'Entrepreneur Barbie' Switches Professions and Heads to the Boardroom
byKaitlin StanfordJun 27, 2014
Ceiling? What glass ceiling? This year, Barbie takes on the board room with her latest career move: fearless business woman. As Mattel's 2014 "Career of the Year" doll, Entrepreneur Barbie is confident, motivated, and yes, still maintains those trademark stems and impossibly pink wardrobe.
Though they've given Barbie some 150 careers to date, toy giant Mattel is hoping their new doll will inspire girls everywhere to think even bigger the next time they say "When I grow up ... " With Entrepreneur Barbie, they may just start dreaming of owning their own companies, leading teams and following in the footsteps of the eight remarkable women who helped inspire the doll. Mattel consulted a group of female entrepreneurs before production was underway, including brilliant women behind such companies as One Kings Lane, Girls Who Code and Rent the Runway.
Reshma Saujani, founder of Girls Who Code, spoke with TechCrunch this week about the doll, which launched Thursday on Amazon. In the interview, she shared her thoughts on just why putting a doll like this out in the market is such a great step forward.
"Having positive role models for dolls that are inspiring young girls to be entrepreneurs is exactly what we need to inspire a generation of young women to start running businesses," she said. "You can't be what you cannot see."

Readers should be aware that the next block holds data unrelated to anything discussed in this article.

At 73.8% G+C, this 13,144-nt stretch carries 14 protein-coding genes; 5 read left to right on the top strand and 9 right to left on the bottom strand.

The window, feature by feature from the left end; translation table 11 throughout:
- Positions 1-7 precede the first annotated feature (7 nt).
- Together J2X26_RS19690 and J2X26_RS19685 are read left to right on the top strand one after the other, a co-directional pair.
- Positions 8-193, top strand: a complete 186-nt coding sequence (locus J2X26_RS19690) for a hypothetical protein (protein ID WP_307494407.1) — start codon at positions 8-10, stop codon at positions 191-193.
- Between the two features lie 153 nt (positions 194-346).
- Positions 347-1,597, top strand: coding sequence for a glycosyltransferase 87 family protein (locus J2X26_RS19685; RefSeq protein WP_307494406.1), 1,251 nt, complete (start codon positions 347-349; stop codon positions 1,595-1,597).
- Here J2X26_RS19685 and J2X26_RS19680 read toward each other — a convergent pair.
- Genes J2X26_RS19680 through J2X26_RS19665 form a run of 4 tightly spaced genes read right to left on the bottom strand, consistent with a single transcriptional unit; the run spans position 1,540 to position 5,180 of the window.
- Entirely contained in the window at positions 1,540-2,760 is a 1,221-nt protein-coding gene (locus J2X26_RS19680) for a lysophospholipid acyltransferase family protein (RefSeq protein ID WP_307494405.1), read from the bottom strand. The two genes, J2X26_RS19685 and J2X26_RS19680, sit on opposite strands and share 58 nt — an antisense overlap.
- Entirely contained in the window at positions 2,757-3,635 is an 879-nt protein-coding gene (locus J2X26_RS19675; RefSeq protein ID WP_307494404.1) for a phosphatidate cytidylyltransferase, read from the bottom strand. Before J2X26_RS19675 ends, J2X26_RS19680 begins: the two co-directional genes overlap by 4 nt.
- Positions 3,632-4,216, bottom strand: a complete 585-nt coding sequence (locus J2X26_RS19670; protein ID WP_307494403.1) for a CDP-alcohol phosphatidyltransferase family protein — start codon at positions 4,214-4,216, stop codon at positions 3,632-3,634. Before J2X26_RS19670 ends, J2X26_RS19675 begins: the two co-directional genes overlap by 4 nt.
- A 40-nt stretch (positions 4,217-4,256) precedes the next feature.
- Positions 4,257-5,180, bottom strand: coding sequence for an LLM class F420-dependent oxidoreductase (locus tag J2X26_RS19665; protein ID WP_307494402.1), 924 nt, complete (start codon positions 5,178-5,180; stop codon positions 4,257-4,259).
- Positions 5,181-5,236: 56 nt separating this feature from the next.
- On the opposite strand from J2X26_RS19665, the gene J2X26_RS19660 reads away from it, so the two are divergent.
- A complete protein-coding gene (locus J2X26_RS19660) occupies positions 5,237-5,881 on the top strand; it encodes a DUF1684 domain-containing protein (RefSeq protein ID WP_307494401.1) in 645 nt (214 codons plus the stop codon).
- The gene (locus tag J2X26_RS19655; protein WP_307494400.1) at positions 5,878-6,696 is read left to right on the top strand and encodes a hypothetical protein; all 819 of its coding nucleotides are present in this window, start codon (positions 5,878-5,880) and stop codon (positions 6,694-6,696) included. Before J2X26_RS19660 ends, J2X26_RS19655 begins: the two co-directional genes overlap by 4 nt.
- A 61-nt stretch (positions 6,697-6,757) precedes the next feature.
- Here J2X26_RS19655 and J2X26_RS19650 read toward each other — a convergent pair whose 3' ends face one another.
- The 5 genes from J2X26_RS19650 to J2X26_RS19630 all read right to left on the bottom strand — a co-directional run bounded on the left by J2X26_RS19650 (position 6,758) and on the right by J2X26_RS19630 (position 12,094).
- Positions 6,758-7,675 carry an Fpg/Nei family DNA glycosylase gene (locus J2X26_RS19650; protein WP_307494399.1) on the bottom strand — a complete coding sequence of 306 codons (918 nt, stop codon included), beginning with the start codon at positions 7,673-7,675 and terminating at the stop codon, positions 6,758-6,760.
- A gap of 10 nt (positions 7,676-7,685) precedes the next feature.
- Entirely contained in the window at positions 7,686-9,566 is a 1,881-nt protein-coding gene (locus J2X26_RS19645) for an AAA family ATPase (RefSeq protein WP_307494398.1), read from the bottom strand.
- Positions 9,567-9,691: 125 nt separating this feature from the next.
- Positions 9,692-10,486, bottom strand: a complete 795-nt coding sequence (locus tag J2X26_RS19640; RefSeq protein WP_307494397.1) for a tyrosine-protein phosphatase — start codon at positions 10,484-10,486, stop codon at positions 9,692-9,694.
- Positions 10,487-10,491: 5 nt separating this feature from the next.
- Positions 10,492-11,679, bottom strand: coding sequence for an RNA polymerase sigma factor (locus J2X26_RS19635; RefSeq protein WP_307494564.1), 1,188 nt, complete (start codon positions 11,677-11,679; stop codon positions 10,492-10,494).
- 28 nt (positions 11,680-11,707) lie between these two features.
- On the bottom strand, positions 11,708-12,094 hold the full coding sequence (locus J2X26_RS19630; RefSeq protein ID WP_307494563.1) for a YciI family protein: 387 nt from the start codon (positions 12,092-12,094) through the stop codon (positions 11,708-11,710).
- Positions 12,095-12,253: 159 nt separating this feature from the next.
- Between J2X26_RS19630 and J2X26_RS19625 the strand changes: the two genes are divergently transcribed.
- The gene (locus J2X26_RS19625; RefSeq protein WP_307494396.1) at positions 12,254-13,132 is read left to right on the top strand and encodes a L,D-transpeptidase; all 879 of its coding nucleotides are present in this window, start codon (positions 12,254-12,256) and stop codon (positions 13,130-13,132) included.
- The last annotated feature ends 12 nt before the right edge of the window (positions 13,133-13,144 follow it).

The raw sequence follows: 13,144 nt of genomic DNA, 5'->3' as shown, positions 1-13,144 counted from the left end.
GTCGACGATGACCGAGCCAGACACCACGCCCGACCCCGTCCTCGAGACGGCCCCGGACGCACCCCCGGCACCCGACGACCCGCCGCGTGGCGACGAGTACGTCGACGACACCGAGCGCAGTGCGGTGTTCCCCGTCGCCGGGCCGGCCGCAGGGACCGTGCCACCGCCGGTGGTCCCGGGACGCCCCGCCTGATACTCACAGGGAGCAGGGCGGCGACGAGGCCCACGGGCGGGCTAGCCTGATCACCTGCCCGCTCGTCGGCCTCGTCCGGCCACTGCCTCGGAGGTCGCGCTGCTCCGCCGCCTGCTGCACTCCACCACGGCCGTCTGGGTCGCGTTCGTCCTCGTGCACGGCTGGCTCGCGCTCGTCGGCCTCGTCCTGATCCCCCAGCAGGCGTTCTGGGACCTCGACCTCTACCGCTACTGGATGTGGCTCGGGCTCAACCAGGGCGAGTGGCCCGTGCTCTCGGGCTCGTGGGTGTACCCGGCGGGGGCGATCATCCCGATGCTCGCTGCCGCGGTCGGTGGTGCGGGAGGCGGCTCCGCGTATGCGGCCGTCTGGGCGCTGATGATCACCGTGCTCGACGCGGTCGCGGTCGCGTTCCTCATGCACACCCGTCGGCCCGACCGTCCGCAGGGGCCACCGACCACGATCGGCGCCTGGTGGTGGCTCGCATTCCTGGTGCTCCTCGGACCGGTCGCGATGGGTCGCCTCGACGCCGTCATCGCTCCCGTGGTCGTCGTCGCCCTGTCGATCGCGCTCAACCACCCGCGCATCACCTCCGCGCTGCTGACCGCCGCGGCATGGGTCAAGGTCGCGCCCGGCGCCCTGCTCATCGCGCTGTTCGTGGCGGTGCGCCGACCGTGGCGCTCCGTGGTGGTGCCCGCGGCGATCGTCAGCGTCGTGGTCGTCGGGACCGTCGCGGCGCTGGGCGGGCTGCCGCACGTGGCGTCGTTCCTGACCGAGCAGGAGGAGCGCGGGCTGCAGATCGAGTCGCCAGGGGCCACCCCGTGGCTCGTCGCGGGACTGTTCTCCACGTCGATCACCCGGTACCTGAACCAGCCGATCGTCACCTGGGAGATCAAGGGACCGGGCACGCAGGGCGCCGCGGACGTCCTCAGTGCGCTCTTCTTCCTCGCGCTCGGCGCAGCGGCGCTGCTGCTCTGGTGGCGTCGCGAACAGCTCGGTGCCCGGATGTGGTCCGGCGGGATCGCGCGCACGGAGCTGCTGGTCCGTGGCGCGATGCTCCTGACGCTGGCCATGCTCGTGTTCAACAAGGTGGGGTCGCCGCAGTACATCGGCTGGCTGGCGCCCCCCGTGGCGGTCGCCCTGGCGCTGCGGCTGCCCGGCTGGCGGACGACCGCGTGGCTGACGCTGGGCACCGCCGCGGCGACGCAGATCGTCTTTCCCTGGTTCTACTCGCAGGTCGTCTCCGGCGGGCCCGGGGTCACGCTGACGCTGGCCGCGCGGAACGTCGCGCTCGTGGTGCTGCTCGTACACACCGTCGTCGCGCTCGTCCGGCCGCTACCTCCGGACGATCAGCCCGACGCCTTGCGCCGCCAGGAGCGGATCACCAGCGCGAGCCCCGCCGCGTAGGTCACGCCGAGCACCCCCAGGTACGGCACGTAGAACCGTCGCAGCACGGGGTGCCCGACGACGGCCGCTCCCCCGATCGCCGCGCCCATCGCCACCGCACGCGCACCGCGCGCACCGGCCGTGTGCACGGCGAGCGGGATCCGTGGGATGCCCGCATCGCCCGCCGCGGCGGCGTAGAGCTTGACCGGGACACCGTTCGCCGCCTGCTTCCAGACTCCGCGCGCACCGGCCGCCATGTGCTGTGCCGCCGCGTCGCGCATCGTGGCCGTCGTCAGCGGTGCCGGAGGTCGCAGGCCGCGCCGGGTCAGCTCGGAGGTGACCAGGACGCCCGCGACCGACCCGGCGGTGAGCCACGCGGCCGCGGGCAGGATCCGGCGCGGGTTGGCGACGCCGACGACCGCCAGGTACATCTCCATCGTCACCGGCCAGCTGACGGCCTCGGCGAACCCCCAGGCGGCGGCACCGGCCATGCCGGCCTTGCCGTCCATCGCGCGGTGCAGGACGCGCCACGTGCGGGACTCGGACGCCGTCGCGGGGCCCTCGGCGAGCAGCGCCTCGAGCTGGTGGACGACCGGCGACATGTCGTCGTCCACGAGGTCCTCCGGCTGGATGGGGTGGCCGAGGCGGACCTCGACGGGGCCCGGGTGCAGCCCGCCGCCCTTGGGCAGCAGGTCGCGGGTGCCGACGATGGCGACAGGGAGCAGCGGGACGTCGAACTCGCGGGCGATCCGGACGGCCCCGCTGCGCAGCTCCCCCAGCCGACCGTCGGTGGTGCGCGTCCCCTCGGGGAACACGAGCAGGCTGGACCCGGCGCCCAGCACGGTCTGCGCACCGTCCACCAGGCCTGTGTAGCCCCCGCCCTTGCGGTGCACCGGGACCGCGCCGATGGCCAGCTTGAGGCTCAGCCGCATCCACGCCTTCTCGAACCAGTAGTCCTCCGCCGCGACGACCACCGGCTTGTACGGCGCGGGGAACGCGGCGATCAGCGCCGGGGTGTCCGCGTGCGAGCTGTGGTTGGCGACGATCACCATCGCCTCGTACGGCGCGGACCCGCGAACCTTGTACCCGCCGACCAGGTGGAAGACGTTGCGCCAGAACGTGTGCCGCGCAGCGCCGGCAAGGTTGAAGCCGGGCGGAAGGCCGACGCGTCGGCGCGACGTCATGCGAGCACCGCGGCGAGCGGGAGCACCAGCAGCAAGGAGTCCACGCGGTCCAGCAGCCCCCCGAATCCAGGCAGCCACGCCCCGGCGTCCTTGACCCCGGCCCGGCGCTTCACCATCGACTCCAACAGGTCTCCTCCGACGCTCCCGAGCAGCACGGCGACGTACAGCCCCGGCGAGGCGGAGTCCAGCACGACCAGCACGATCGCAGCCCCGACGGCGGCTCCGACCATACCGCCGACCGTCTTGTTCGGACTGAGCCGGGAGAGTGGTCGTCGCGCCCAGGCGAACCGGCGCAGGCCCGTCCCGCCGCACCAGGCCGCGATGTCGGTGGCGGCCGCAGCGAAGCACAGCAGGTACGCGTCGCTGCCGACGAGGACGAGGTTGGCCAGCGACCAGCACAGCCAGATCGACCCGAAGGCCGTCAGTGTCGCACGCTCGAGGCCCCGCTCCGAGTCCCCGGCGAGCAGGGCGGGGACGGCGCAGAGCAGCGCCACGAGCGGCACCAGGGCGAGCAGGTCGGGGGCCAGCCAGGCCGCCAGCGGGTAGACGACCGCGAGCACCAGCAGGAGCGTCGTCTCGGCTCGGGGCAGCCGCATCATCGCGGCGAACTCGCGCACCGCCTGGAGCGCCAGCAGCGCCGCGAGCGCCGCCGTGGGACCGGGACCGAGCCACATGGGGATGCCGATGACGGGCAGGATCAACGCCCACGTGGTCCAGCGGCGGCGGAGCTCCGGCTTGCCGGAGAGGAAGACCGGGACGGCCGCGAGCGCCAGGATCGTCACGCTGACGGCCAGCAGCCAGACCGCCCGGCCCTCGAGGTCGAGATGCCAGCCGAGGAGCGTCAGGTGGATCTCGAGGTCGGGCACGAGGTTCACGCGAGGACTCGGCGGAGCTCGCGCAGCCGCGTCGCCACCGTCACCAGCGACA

(We couldn't agree more with that last line.)
Jennifer Fleiss, co-founder of Rent the Runway, also chimed in with her glowing review of Entrepreneur Barbie. "To me, Barbie has always been a way to live out each and every one of my dreams and that young women today have Barbie as a role model, an icon in the form of an entrepreneur is so exciting and the best form of inspiration."
Still, the launch came (as most Barbie launches do) with a bit of backlash from those who point out one avoidable fact: Barbie is literally an impossible figure to emulate.
"If we're talking representation, let's take a step back," wrote Sarah Gray in a Salon column Wednesday. "It is impossible to ever grow up and be Barbie. She's anatomically impossible (unless you get tons of plastic surgery and survive on light and air)."
"Entrepreneur Barbie is modern woman with her smartphone and her tablet stuck in a sexist, outdated, dangerous representation of femininity," she continued. "I take umbrage with the fact that, even though this doll is backed by an awesome group of diverse women — aimed at providing positive representation — Barbie still represents this problematic view of women."
What do you think? Is Entrepreneur Barbie a positive role model for young girls?